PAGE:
And of course, it makes sense that different people will attach different values to a service, depending not only on their own finances but, in this case all sorts of other factors such as how frequently they use FOI and how accustomed they are to paying for technology.
Faced with responses to the survey that ranged between a suggested price of £1.00 a month to £50.00, that was, in some strange sense, reassuring to know.
To be fair, those were the extremes. There was a good consensus in the middle and that helped us decide on an introductory price of £10 a month. We’ll assess this after a few months to see whether it’s bringing the number of sign-ups we expect.
Open for business
If you’re a journalist or someone who uses FOI in your work, you can now go and give WhatDoTheyKnowPro a go! We hope you’ll let us know how you find it.
Image: Sven Scheuermeier (Unsplash)
At mySociety we believe in an open, inclusive web and such we try to build web apps that are accessible in the broadest sense. So while we do care deeply about things like WAI and the Equality Act this post isn’t about that — this is about making a site that works if you have a weak connection or an ageing device. I’m talking about performance.
Now while it isn’t a great metric to track, the fact that the average size of a web page is now over three megabytes (and pages served for mobile devices reaching an average of 2.9mb!) demonstrates that this is an age of bloat that assumes good broadband or 4G connectivity and we don’t think that’s right.
As an example here are some numbers about the FixMyStreet site as it displays on mobile after some recent improvements.
On a desktop there’s a little bit more to add to the mix (more like 66KB of images, 19KB of CSS, plus a webfont taking 77KB) but it’s still lightning quick.
If you are interested in more details of how this was achieved, here’s a post Matthew prepared earlier on many of the same techniques, which he used on his own project traintimes.org.uk.
Yesterday Matt explained what we hope to achieve with the Democratic Commons, our drive for shared, high-quality political Open Data.
If you read that and thought, ‘Blimey, that sounds like a lot of work’ — well, we thought so too. Hence, three new job openings.
As so often at mySociety, the skills we’re looking for aren’t exactly mainstream: on the other hand, if you do have a particular interest in the field, the chances are you’ll be a very good match.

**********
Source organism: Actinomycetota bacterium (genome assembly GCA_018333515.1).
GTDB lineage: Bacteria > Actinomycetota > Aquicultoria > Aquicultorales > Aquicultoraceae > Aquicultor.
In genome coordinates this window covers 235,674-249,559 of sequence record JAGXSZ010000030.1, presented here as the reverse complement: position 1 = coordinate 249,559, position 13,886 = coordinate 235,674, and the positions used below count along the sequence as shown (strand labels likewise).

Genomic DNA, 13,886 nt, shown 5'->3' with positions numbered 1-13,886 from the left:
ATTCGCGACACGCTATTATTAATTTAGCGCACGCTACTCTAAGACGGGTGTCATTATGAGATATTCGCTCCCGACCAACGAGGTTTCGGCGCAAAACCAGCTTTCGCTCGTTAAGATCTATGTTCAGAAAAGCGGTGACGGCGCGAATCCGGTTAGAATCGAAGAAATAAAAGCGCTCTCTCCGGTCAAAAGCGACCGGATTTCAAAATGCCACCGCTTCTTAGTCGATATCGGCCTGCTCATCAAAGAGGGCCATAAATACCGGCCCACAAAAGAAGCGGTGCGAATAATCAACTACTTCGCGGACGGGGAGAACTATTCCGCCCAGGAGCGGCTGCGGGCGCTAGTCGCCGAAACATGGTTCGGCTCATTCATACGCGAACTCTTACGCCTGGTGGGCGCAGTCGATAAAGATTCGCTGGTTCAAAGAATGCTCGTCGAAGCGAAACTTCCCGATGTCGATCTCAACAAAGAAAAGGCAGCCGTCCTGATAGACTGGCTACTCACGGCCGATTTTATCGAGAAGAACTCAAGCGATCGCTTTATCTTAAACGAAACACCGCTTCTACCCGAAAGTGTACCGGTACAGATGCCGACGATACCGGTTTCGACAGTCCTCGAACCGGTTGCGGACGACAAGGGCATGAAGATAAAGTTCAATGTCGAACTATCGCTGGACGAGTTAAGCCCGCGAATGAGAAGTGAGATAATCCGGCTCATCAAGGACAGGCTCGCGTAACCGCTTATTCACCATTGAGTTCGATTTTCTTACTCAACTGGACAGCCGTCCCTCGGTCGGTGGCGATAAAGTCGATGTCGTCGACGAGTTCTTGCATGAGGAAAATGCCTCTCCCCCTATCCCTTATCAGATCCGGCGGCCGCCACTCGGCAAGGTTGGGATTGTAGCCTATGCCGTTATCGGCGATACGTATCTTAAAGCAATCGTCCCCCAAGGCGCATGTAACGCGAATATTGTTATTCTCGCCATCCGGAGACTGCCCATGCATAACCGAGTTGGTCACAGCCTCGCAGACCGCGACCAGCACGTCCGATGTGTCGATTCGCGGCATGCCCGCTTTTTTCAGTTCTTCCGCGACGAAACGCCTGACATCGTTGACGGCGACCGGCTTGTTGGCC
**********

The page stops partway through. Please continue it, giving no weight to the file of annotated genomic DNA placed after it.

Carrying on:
So if you’re a bit of a geek about political boundary data…
Or if you have big ideas about how to build and maintain a large-scale distributed architecture for sourcing and updating basic political information…
Or if writing queries to extract data from Wikidata sounds like something you might do just for kicks … well, then the chances are that you’d fit in very well.
Find out more about all the vacancies here and please do pass them along to anyone who might fit the bill.
And because we know that it can be hard to make a big decision, especially before you know exactly what a workplace is like, we’ve done two things: we’ve expanded our Careers page to include more of a description of our so-called ‘company culture’, and we’ve opened up a blog post where you can ask us anything about working here.
Back in September mySociety’s Chief Executive Mark introduced the idea of the ‘Democratic Commons’: a grand vision where political data is open to all, for the benefit of all. Since then we’ve been quietly working away on making the concept a reality, with some activity more clearly feeding into it, like our current series of events for GLOW, and some requiring a bit of explanation, like our relationship with Facebook — but what we haven’t really done to date is expand on what the Democratic Commons means and why we believe it is so important.
So let’s take a go at a clear definition.
The Open Data Institute have been promoting the idea of data infrastructure for some time now:
A data infrastructure consists of data assets, the organisations that operate and maintain them and guides describing how to use and manage the data.
It underpins transparency, accountability, public services, business innovation and civil society.
Our vision for the Democratic Commons begins with this concept and advocates for a particular strand within it. It promotes the building of an open, sustainable data infrastructure for political data on a global scale. So nothing too grand then!
In essence this is an evolution of our EveryPolitician project — it takes the lessons we learned there and uses them to underpin a new approach. But it is also the culmination of many years of running and developing projects all over the world and facing the same challenges with the data needed to get started time and again: lists of politicians not up to date, or in an unusable format; ‘unique’ IDs being less than unique; administrative boundaries not being available, available under restrictive license or in some entirely unhelpful format.
The effort and cost of just getting this initial data in place — before you can even start the real work of empowering citizens or holding power to account — is often so high that it stymies teams from the off. We want to change this. We want organisations who are interested in running transparency or accountability projects in their countries to be able to find all this infrastructure in place and get to building straight away.
Beyond this core goal we also want to provide richer open data because the better the data the better the questions that can be asked of it and if, as Giuseppe Sollazzo says, data journalism is the future of Open Data, then we need to make sure that we can provide those journalists the answers they need (and maybe help tackle #fakenews a bit in the doing so!).
In no way do we see ourselves as the gatekeepers for this data and instead we are seeking to be true to the concept of ‘commons’ from the start — working with the global communities and platforms that already exist in support of Open Data and content.